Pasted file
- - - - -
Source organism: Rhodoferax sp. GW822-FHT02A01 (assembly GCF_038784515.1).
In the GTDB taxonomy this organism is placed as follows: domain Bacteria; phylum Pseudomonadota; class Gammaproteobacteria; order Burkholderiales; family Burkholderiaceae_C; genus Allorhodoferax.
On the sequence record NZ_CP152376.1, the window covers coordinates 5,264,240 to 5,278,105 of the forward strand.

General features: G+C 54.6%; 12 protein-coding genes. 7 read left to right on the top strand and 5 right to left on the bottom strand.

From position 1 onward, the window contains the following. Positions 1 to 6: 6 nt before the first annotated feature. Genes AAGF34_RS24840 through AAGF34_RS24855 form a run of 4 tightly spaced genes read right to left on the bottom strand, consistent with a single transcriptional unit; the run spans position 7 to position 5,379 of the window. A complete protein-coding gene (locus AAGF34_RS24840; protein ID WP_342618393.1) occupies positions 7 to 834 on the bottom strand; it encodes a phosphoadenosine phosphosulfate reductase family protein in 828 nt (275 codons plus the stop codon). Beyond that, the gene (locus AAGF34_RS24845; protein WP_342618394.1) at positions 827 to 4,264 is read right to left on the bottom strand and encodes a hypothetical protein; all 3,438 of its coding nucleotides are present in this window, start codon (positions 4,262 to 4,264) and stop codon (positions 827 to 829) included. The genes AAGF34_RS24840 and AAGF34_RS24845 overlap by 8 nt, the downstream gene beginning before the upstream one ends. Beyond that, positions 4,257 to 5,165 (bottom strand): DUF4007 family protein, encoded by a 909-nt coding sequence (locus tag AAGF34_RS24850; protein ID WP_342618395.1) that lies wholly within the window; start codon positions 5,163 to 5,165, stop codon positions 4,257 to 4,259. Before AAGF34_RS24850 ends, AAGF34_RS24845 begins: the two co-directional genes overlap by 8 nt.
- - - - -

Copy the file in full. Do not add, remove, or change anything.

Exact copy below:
Source organism: Rhodoferax sp. GW822-FHT02A01 (assembly GCF_038784515.1).
In the GTDB taxonomy this organism is placed as follows: domain Bacteria; phylum Pseudomonadota; class Gammaproteobacteria; order Burkholderiales; family Burkholderiaceae_C; genus Allorhodoferax.
On the sequence record NZ_CP152376.1, the window covers coordinates 5,264,240 to 5,278,105 of the forward strand.

General features: G+C 54.6%; 12 protein-coding genes. 7 read left to right on the top strand and 5 right to left on the bottom strand.

From position 1 onward, the window contains the following. Positions 1 to 6: 6 nt before the first annotated feature. Genes AAGF34_RS24840 through AAGF34_RS24855 form a run of 4 tightly spaced genes read right to left on the bottom strand, consistent with a single transcriptional unit; the run spans position 7 to position 5,379 of the window. A complete protein-coding gene (locus AAGF34_RS24840; protein ID WP_342618393.1) occupies positions 7 to 834 on the bottom strand; it encodes a phosphoadenosine phosphosulfate reductase family protein in 828 nt (275 codons plus the stop codon). Beyond that, the gene (locus AAGF34_RS24845; protein WP_342618394.1) at positions 827 to 4,264 is read right to left on the bottom strand and encodes a hypothetical protein; all 3,438 of its coding nucleotides are present in this window, start codon (positions 4,262 to 4,264) and stop codon (positions 827 to 829) included. The genes AAGF34_RS24840 and AAGF34_RS24845 overlap by 8 nt, the downstream gene beginning before the upstream one ends. Beyond that, positions 4,257 to 5,165 (bottom strand): DUF4007 family protein, encoded by a 909-nt coding sequence (locus tag AAGF34_RS24850; protein ID WP_342618395.1) that lies wholly within the window; start codon positions 5,163 to 5,165, stop codon positions 4,257 to 4,259. Before AAGF34_RS24850 ends, AAGF34_RS24845 begins: the two co-directional genes overlap by 8 nt.